What Do We Do With Ukraine?

Ukraine_CIA_map (1)

My colleagues and I at Culture on the Edge have argued that historical narratives, labels of identification, and sociological analysis often reflect the interests and assumptions of those producing the assertions rather than simple description. When our assertions focus on furniture advertising, analysis of the Nones or interpretations of frescoes, such assertions may seem benign. How do these analytical approaches operate when facing an international crisis such as recent events in Ukraine?

The conflict in Ukraine, particularly concerning the Crimean peninsula, has generated various claims, drawing on historical narratives and ethnic identifications. While Barack Obama emphasizes a united Ukraine and its “sovereignty and territorial integrity,” he selects a particular point in time, the very recent past, for determining what counts as “territorial integrity.” As several news sources have highlighted, Russia annexed the Crimean peninsula in 1783 (before the United States had annexed much of its current territory), and Stalin only made the peninsula a part of Ukraine’s administrative control in 1954.

A different assertion emphasizes the majority Russian-speaking population of Crimea, many of them Russian citizens, whose interests Moscow says that it wishes to protect. Yet, the ethnicity question raises other claims from the Tatars, who trace their lineage to the people in Crimea before Russia’s annexation in 1783. In part through repression during the Soviet era and their forced removal from Crimea by Stalin in 1944, the Tatars stake a claim to the future of the region as an oppressed indigenous community, despite comprising around twelve percent of the population.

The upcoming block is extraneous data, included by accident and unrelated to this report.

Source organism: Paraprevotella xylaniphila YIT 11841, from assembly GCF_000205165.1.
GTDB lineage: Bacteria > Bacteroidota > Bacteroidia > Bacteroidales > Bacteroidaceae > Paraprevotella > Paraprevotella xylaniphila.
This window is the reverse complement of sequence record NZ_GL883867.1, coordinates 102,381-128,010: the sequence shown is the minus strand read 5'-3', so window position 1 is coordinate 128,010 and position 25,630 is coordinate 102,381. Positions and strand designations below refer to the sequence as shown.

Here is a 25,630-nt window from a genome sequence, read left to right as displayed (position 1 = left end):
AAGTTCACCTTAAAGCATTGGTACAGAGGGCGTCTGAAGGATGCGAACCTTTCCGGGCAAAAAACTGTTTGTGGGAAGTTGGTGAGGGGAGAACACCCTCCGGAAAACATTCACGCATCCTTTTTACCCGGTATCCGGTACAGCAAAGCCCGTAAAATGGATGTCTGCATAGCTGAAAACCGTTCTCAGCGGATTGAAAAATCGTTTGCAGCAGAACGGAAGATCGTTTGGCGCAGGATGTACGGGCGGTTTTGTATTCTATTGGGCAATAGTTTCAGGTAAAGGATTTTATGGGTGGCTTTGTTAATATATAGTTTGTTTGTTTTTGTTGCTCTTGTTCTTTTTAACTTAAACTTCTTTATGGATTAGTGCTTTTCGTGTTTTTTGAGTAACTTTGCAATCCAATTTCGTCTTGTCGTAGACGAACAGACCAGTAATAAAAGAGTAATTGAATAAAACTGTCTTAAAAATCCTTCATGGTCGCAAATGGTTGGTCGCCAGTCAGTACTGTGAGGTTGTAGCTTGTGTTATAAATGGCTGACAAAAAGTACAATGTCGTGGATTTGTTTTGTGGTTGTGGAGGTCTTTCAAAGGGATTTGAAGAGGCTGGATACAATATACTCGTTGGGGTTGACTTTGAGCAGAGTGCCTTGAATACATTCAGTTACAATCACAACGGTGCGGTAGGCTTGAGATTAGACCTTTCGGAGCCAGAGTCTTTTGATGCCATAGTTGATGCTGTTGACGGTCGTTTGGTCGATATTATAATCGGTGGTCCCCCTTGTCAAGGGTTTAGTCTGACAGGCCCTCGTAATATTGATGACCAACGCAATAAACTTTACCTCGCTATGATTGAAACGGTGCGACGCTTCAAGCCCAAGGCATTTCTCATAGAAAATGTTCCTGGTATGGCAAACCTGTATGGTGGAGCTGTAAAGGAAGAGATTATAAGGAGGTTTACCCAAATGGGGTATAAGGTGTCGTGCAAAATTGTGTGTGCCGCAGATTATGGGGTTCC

These competing claims emphasize different details and rationales that reflect the interests of the narrators rather than a simple description of historical events. As each narrator justifies a particular position or desired outcome, how can academic analysis adjudicate whose claim to Crimea is strongest when we recognize that all historical claims are constructed narratives? What criteria can we use to judge the various assertions?

Such well-intentioned questions miss the dynamic of geo-politics. These disputes are not resolved based on a final assertion of historical truth or moral claims. Their resolution almost always hinges on power. Those who exert their power most successfully will be the ones who gain control, and whose preferred narrative becomes dominant. Adjudicating the contested claims leaves scholarship in the proverbial ivory tower. Highlighting the interests informing the contested claims, both during the crisis and when the victors work to cement their narrative as historical truth afterwards, enables scholars to use their powers of analysis and communication to challenge the assertions of those in power and complicate the various narratives.


Map by Directorate of Intelligence, CIA [Public domain], via Wikimedia Commons

2 Replies to “What Do We Do With Ukraine?”

  1. Well, settling for the Tartars’ view in these “narratives” would have interesting repercussions on the US if we’d ask what the view of the Apaches or the Sioux might be? And if the elder Roosevelt’s principles were applied, maybe a referendum in the Crimea might even prove a Russian plus pro-Russian Crimeans’ majority vote for accession to Russia. And maybe Putin’s narrative then is that he just wanted to assure an unbiased ballot? Like in the run-up to the first Iraq war, when babies were torn from incubators (until the expeditionary force was there, then everything turned out to be a hoax) there is no way to ascertain the truth in today’s heated atmosphere surely.

    1. That is an excellent example showing how the claim to land and nation draws on particular narratives, downplaying others, depending on the speaker’s interests. Makes me think of the contemporary assertions that some of those opposed to immigration today are descended from “illegal immigrants” whom we more often call the founders of the United States.

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